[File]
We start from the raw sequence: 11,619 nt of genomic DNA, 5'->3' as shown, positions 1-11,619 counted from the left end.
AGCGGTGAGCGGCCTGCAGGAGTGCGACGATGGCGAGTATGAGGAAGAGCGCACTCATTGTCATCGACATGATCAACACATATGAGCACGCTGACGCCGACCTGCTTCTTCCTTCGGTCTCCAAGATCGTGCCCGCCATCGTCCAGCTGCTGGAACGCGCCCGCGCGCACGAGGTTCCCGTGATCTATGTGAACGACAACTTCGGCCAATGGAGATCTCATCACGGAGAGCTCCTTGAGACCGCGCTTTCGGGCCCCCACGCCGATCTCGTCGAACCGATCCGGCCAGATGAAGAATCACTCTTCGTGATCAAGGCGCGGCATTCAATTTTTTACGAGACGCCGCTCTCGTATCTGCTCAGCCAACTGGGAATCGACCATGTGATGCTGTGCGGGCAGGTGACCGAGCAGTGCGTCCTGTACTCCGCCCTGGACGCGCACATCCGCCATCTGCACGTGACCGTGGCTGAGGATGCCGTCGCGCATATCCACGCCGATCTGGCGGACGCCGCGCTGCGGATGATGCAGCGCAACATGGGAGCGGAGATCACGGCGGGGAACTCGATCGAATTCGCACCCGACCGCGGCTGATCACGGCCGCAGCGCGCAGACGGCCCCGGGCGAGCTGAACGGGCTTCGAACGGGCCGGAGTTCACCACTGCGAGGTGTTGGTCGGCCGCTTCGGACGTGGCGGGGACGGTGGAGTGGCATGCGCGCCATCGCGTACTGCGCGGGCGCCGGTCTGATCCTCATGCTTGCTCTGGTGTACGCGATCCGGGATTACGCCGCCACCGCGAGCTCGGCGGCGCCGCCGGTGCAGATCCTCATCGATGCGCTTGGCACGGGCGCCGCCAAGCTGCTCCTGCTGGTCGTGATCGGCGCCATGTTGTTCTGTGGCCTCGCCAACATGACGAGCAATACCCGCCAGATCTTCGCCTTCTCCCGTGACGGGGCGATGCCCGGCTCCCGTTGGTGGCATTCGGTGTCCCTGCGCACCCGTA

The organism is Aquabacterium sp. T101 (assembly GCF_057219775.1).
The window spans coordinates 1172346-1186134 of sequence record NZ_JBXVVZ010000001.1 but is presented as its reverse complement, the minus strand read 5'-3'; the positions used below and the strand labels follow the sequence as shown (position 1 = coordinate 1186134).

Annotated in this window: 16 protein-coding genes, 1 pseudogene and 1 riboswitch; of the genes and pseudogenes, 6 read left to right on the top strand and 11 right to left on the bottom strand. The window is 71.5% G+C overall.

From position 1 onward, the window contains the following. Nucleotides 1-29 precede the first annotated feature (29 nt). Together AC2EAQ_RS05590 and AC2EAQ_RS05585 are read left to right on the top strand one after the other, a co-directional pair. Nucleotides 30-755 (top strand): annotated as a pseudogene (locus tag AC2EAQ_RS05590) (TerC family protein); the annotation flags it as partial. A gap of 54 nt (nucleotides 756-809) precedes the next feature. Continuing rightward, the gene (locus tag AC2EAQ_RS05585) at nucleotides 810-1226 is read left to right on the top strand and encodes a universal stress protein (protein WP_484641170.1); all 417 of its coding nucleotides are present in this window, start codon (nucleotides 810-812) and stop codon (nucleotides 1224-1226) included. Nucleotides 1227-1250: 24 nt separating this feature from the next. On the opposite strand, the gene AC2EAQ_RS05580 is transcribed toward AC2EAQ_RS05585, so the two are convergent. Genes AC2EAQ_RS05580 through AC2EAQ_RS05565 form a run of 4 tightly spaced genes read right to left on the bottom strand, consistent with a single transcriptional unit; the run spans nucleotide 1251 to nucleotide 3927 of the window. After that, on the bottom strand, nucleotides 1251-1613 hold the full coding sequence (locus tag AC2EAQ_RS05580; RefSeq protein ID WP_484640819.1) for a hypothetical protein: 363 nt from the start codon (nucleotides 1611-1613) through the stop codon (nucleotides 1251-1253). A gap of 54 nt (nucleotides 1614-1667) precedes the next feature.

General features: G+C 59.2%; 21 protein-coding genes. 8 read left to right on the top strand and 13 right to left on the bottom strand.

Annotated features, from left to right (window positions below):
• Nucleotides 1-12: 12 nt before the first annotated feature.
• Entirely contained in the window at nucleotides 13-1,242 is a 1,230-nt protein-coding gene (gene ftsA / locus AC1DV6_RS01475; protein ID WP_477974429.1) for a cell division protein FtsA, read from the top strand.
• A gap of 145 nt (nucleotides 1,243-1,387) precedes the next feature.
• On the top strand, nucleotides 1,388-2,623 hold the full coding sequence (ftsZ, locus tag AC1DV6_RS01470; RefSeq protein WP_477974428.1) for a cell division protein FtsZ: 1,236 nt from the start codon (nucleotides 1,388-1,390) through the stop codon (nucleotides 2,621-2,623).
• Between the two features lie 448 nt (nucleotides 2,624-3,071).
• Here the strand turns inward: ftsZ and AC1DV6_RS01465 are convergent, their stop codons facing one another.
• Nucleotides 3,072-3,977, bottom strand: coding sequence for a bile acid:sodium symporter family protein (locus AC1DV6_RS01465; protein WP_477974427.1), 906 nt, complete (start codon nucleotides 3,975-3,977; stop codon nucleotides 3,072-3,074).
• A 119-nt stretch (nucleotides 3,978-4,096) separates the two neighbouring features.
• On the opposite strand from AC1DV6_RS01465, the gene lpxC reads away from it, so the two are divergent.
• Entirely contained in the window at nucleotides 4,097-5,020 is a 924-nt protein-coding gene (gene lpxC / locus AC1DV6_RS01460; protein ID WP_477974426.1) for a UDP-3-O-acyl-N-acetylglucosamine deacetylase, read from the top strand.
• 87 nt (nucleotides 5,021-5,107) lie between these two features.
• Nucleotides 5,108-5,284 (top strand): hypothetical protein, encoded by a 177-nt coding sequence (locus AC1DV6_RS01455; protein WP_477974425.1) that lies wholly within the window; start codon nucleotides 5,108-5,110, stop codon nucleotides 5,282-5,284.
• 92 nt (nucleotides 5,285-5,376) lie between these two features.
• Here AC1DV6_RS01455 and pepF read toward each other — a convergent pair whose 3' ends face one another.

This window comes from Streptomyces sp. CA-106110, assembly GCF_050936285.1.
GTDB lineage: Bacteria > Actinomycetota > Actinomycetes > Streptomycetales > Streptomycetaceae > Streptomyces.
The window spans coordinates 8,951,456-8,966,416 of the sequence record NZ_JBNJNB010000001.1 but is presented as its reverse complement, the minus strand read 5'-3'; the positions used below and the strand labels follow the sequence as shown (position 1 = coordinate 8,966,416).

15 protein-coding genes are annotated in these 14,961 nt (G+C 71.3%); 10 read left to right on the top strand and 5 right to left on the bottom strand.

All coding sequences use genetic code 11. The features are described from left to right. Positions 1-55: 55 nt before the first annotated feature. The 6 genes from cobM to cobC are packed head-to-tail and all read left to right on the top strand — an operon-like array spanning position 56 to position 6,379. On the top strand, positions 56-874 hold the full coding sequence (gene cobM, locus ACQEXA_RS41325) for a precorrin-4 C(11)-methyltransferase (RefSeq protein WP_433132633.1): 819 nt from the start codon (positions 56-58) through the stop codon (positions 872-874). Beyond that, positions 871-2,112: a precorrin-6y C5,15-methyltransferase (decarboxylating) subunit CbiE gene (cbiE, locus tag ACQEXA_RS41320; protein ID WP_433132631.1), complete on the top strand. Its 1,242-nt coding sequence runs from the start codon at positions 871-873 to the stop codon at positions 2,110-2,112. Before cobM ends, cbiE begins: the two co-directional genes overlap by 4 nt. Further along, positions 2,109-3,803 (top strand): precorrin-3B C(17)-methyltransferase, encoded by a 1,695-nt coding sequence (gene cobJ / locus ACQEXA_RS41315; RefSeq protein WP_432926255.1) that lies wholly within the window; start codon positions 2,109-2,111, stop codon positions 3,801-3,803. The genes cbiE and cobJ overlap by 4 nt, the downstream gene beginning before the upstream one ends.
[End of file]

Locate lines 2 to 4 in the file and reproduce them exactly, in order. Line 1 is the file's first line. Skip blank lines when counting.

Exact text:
AGCGGTGAGCGGCCTGCAGGAGTGCGACGATGGCGAGTATGAGGAAGAGCGCACTCATTGTCATCGACATGATCAACACATATGAGCACGCTGACGCCGACCTGCTTCTTCCTTCGGTCTCCAAGATCGTGCCCGCCATCGTCCAGCTGCTGGAACGCGCCCGCGCGCACGAGGTTCCCGTGATCTATGTGAACGACAACTTCGGCCAATGGAGATCTCATCACGGAGAGCTCCTTGAGACCGCGCTTTCGGGCCCCCACGCCGATCTCGTCGAACCGATCCGGCCAGATGAAGAATCACTCTTCGTGATCAAGGCGCGGCATTCAATTTTTTACGAGACGCCGCTCTCGTATCTGCTCAGCCAACTGGGAATCGACCATGTGATGCTGTGCGGGCAGGTGACCGAGCAGTGCGTCCTGTACTCCGCCCTGGACGCGCACATCCGCCATCTGCACGTGACCGTGGCTGAGGATGCCGTCGCGCATATCCACGCCGATCTGGCGGACGCCGCGCTGCGGATGATGCAGCGCAACATGGGAGCGGAGATCACGGCGGGGAACTCGATCGAATTCGCACCCGACCGCGGCTGATCACGGCCGCAGCGCGCAGACGGCCCCGGGCGAGCTGAACGGGCTTCGAACGGGCCGGAGTTCACCACTGCGAGGTGTTGGTCGGCCGCTTCGGACGTGGCGGGGACGGTGGAGTGGCATGCGCGCCATCGCGTACTGCGCGGGCGCCGGTCTGATCCTCATGCTTGCTCTGGTGTACGCGATCCGGGATTACGCCGCCACCGCGAGCTCGGCGGCGCCGCCGGTGCAGATCCTCATCGATGCGCTTGGCACGGGCGCCGCCAAGCTGCTCCTGCTGGTCGTGATCGGCGCCATGTTGTTCTGTGGCCTCGCCAACATGACGAGCAATACCCGCCAGATCTTCGCCTTCTCCCGTGACGGGGCGATGCCCGGCTCCCGTTGGTGGCATTCGGTGTCCCTGCGCACCCGTA

The organism is Aquabacterium sp. T101 (assembly GCF_057219775.1).
The window spans coordinates 1172346-1186134 of sequence record NZ_JBXVVZ010000001.1 but is presented as its reverse complement, the minus strand read 5'-3'; the positions used below and the strand labels follow the sequence as shown (position 1 = coordinate 1186134).